Brandel France de Bravo’s second collection of poems Mother, Loose won the Accents Publishing chapbook prize in 2014 and was published in 2015. Her first book, Provenance, won the Washington Writers’ Publishing House prize in 2008 and was a finalist for the ForeWord Book of the Year Awards that same year. Her poetry has appeared in Alaska Quarterly Review, Black Warrior Review, the Cimarron Review, The Cincinnati Review, The Fairy Tale Review, Fugue, Gulf Coast, The Kenyon Review, and Poet Lore, as well as in various anthologies, including The Beacon Best of 1999, Creative Writing by Men and Women of All Colors. In 2009, the Washington, D.C. Commission on the Arts and Humanities awarded Brandel the Larry Neal Writers’ prize in poetry. She has also received an artist fellowship in poetry from the D.C. Commission on the Arts, and has been nominated for a Pushcart Prize three times. As a member of Washington Writers’ Publishing House, she has acted as senior poetry editor and organizer of the fundraising event, the Writers Ball. To read recently published poems, click here.
Nonfiction & Essays
Brandel is co-author of Trees Make the Best Mobiles: Simple Ways to Raise your Child in a Complex World (St. Martin’s Press) and has appeared on the Today Show and other radio and television programs to promote Trees, which was published in the United States, Mexico and Japan. While working at the National Center for Health Research, she also co-authored the Survival Guide for Working Moms (and Other Stressed-Out Adults) (Quill Inc.). Her Letters to the Editor on health issues have appeared in the Washington Post and the New York Times, and you can read a blog post she co-authored on campus rape here.
Brandel’s first foray into memoir—“I’ll Make Room”—appeared in the fall 2011 issue of Gargoyle Magazine. “I’ll Make Room” was selected as a Notable Essay in The Best American Essays 2012. Other essays have since appeared in the Georgia Review; Green Mountains Review; Fourth Genre: Explorations in Nonfiction; The Chattahoochee Review; Better Magazine, the Seneca Review and The Bellingham Review. In 2012, she was awarded an artist fellowship grant from the DC Commission on the Arts to work on a collection of essays, and in 2014 her essay, “A Tale of Two Rivers,” won the Penelope Niven prize in creative nonfiction from the Salem College Center for Women Writers. Read what Judge Samuel Autman wrote about her essay here. “A Tale of Two Rivers” appeared in Copper Nickel in the fall of 2015. Check out her essays on the “essay” tab where links and excerpts are located.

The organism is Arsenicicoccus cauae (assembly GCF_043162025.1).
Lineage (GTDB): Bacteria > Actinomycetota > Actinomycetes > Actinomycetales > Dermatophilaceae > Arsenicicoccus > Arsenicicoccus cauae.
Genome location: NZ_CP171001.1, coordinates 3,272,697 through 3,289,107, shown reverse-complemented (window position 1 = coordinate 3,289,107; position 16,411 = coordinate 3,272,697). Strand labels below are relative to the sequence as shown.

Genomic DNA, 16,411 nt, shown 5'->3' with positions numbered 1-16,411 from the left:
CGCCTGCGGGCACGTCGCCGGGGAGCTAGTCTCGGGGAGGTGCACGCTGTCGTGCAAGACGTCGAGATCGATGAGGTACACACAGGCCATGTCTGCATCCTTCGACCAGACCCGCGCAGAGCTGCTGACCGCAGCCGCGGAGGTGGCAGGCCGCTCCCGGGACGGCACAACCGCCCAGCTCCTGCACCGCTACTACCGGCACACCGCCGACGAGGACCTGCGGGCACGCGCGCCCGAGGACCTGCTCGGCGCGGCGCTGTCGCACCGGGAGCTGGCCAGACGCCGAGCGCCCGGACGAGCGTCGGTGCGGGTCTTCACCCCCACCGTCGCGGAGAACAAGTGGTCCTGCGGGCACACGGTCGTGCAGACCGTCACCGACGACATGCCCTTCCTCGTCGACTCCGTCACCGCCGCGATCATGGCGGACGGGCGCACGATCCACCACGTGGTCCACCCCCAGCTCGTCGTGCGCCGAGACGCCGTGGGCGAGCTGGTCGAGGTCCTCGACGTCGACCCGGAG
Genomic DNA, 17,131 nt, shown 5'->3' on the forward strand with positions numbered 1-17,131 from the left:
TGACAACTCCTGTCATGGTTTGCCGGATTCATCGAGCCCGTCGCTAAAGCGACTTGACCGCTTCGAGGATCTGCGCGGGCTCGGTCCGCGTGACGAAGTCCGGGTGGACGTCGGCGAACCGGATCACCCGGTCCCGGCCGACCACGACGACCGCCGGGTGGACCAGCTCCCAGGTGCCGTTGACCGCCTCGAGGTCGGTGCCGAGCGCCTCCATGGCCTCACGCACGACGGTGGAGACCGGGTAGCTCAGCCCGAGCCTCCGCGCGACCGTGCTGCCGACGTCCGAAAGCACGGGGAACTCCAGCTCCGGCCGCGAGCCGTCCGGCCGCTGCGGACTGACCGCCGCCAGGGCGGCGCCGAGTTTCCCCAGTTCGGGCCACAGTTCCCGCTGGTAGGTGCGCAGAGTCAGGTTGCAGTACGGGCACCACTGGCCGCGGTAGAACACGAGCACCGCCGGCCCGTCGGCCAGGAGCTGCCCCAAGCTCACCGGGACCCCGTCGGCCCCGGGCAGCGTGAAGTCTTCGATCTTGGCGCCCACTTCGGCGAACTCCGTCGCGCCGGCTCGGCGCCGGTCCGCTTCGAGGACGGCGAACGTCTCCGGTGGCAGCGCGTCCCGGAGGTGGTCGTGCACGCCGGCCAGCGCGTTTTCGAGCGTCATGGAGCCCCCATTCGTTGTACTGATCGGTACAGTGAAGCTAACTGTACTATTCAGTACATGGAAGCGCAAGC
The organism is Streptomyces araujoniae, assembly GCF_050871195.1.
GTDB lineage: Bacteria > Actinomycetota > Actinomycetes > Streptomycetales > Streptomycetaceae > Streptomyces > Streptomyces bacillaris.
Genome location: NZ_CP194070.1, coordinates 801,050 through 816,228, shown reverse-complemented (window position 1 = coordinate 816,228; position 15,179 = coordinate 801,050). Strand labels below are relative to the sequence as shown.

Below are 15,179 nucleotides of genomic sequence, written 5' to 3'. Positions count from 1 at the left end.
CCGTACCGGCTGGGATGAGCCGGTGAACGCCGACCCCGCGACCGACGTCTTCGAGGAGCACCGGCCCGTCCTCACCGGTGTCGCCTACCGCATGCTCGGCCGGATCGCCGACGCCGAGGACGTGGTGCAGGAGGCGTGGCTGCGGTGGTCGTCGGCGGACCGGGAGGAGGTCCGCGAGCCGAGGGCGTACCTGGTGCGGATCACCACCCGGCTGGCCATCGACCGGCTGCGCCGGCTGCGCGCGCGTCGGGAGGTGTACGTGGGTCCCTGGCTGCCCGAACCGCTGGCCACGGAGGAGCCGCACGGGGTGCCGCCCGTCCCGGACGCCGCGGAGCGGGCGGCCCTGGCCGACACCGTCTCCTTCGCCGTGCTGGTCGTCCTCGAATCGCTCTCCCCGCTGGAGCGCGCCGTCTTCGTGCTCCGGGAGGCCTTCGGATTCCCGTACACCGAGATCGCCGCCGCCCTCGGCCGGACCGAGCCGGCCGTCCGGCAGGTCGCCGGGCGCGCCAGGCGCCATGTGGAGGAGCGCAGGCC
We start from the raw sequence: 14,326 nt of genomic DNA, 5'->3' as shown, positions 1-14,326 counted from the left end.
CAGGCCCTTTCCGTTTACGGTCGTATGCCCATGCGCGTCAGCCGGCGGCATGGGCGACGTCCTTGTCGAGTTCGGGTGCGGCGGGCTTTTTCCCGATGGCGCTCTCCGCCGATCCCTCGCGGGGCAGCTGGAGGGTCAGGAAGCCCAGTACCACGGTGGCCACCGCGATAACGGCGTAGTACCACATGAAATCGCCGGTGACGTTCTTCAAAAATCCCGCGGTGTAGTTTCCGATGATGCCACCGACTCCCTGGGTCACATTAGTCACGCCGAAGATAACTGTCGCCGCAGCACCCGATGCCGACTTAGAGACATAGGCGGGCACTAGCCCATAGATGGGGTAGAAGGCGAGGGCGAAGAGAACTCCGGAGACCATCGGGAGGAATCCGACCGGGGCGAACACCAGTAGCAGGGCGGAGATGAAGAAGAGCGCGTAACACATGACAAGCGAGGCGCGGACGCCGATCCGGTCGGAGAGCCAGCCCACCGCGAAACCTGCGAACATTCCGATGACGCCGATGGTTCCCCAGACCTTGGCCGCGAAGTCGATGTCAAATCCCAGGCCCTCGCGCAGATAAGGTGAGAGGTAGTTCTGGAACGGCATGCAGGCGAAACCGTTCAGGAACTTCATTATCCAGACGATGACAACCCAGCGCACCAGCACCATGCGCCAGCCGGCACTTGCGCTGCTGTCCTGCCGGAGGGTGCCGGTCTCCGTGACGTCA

Translation & Editing
As member of the Tramontane Poets, a writer’s cooperative in Mexico City, Brandel translated many of the poems published in a bilingual poetry anthology called Ruido de Sueños/Noise of Dreams. A Panorama of the New Poetry in Mexico: The 1940-1960 Generation (El Tucán de Virginia Press, Mexico City). Other Spanish-language translations of hers, including letters written by Sub-Commandante Marcos, leader of the Chiapas uprising in Mexico, have appeared in TriQuarterly. Most recently, Brandel edited and wrote the introduction to the anthology, Mexican Poetry Today: 20/20 Voices (Shearsman, 2010). In 2013, she led a “live” poetry translation workshop, together with Peruvian poet Roger Santiváñez, at Harvard University as part of the Transversal Translation Seminar.
Brandel France de Bravo was born in Washington, D.C. Her Bachelor of Arts is in Near Eastern studies and International Relations from the University of Pennsylvania, and her Masters degrees are in creative writing (Warren Wilson MFA Program for Writers, North Carolina) and public health (Columbia University, New York). She is married, has one daughter, and has worked in 20 countries including the U.S. in HIV prevention, harm reduction for drug users, as a consumer health advocate (“Cigarette Makers Defend Menthol to U.S. Advisers“), and as a parent educator. While no longer a resident of Mexico, she recently served for three years on the Board of PEN Mexico.
Here is a downloadable PDF of Brandel France de Bravo’s 2019 Artist Bio